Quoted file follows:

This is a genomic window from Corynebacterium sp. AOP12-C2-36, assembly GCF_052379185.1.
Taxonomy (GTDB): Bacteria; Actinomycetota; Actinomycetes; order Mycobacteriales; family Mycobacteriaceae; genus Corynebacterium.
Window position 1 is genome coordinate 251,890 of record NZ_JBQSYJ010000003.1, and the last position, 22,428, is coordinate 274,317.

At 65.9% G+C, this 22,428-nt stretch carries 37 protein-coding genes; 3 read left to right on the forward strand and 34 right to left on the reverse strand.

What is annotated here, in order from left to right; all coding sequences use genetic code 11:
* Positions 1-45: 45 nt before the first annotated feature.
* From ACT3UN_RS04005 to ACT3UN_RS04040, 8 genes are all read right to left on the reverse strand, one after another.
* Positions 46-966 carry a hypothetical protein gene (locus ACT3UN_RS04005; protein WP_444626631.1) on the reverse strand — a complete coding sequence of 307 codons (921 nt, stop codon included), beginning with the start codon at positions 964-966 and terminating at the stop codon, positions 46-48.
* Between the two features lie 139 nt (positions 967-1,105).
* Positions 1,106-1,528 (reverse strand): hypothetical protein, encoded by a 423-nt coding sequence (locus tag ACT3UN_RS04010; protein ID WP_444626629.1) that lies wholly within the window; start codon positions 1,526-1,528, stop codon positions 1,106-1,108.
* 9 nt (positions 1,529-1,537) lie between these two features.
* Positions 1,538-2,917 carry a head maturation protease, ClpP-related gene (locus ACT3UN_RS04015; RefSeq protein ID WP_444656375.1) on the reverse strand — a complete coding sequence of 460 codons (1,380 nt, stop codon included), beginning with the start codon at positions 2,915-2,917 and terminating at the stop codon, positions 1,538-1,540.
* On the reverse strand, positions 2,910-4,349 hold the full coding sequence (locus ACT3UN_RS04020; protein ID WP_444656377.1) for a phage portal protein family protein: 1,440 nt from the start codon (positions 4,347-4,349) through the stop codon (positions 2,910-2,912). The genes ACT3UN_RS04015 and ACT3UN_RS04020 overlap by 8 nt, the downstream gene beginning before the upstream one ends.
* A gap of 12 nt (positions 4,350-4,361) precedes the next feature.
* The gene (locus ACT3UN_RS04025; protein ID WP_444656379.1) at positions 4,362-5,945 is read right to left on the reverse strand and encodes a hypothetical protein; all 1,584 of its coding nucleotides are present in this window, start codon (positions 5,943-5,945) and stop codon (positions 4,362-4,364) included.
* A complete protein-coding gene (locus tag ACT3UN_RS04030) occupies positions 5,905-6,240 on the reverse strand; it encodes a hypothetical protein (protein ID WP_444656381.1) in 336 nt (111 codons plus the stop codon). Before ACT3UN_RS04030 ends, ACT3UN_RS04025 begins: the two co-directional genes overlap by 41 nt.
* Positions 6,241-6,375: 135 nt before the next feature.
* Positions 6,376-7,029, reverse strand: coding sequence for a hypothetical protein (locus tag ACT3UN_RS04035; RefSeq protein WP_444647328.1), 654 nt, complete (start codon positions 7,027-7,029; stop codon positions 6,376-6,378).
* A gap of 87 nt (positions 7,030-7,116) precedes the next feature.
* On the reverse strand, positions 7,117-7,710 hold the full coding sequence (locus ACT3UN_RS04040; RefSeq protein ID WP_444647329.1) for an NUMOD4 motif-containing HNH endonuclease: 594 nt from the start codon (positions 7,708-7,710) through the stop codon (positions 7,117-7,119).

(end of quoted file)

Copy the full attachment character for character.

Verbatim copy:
This is a genomic window from Corynebacterium sp. AOP12-C2-36, assembly GCF_052379185.1.
Taxonomy (GTDB): Bacteria; Actinomycetota; Actinomycetes; order Mycobacteriales; family Mycobacteriaceae; genus Corynebacterium.
Window position 1 is genome coordinate 251,890 of record NZ_JBQSYJ010000003.1, and the last position, 22,428, is coordinate 274,317.

At 65.9% G+C, this 22,428-nt stretch carries 37 protein-coding genes; 3 read left to right on the forward strand and 34 right to left on the reverse strand.

What is annotated here, in order from left to right; all coding sequences use genetic code 11:
* Positions 1-45: 45 nt before the first annotated feature.
* From ACT3UN_RS04005 to ACT3UN_RS04040, 8 genes are all read right to left on the reverse strand, one after another.
* Positions 46-966 carry a hypothetical protein gene (locus ACT3UN_RS04005; protein WP_444626631.1) on the reverse strand — a complete coding sequence of 307 codons (921 nt, stop codon included), beginning with the start codon at positions 964-966 and terminating at the stop codon, positions 46-48.
* Between the two features lie 139 nt (positions 967-1,105).
* Positions 1,106-1,528 (reverse strand): hypothetical protein, encoded by a 423-nt coding sequence (locus tag ACT3UN_RS04010; protein ID WP_444626629.1) that lies wholly within the window; start codon positions 1,526-1,528, stop codon positions 1,106-1,108.
* 9 nt (positions 1,529-1,537) lie between these two features.
* Positions 1,538-2,917 carry a head maturation protease, ClpP-related gene (locus ACT3UN_RS04015; RefSeq protein ID WP_444656375.1) on the reverse strand — a complete coding sequence of 460 codons (1,380 nt, stop codon included), beginning with the start codon at positions 2,915-2,917 and terminating at the stop codon, positions 1,538-1,540.
* On the reverse strand, positions 2,910-4,349 hold the full coding sequence (locus ACT3UN_RS04020; protein ID WP_444656377.1) for a phage portal protein family protein: 1,440 nt from the start codon (positions 4,347-4,349) through the stop codon (positions 2,910-2,912). The genes ACT3UN_RS04015 and ACT3UN_RS04020 overlap by 8 nt, the downstream gene beginning before the upstream one ends.
* A gap of 12 nt (positions 4,350-4,361) precedes the next feature.
* The gene (locus ACT3UN_RS04025; protein ID WP_444656379.1) at positions 4,362-5,945 is read right to left on the reverse strand and encodes a hypothetical protein; all 1,584 of its coding nucleotides are present in this window, start codon (positions 5,943-5,945) and stop codon (positions 4,362-4,364) included.
* A complete protein-coding gene (locus tag ACT3UN_RS04030) occupies positions 5,905-6,240 on the reverse strand; it encodes a hypothetical protein (protein ID WP_444656381.1) in 336 nt (111 codons plus the stop codon). Before ACT3UN_RS04030 ends, ACT3UN_RS04025 begins: the two co-directional genes overlap by 41 nt.
* Positions 6,241-6,375: 135 nt before the next feature.
* Positions 6,376-7,029, reverse strand: coding sequence for a hypothetical protein (locus tag ACT3UN_RS04035; RefSeq protein WP_444647328.1), 654 nt, complete (start codon positions 7,027-7,029; stop codon positions 6,376-6,378).
* A gap of 87 nt (positions 7,030-7,116) precedes the next feature.
* On the reverse strand, positions 7,117-7,710 hold the full coding sequence (locus ACT3UN_RS04040; RefSeq protein ID WP_444647329.1) for an NUMOD4 motif-containing HNH endonuclease: 594 nt from the start codon (positions 7,708-7,710) through the stop codon (positions 7,117-7,119).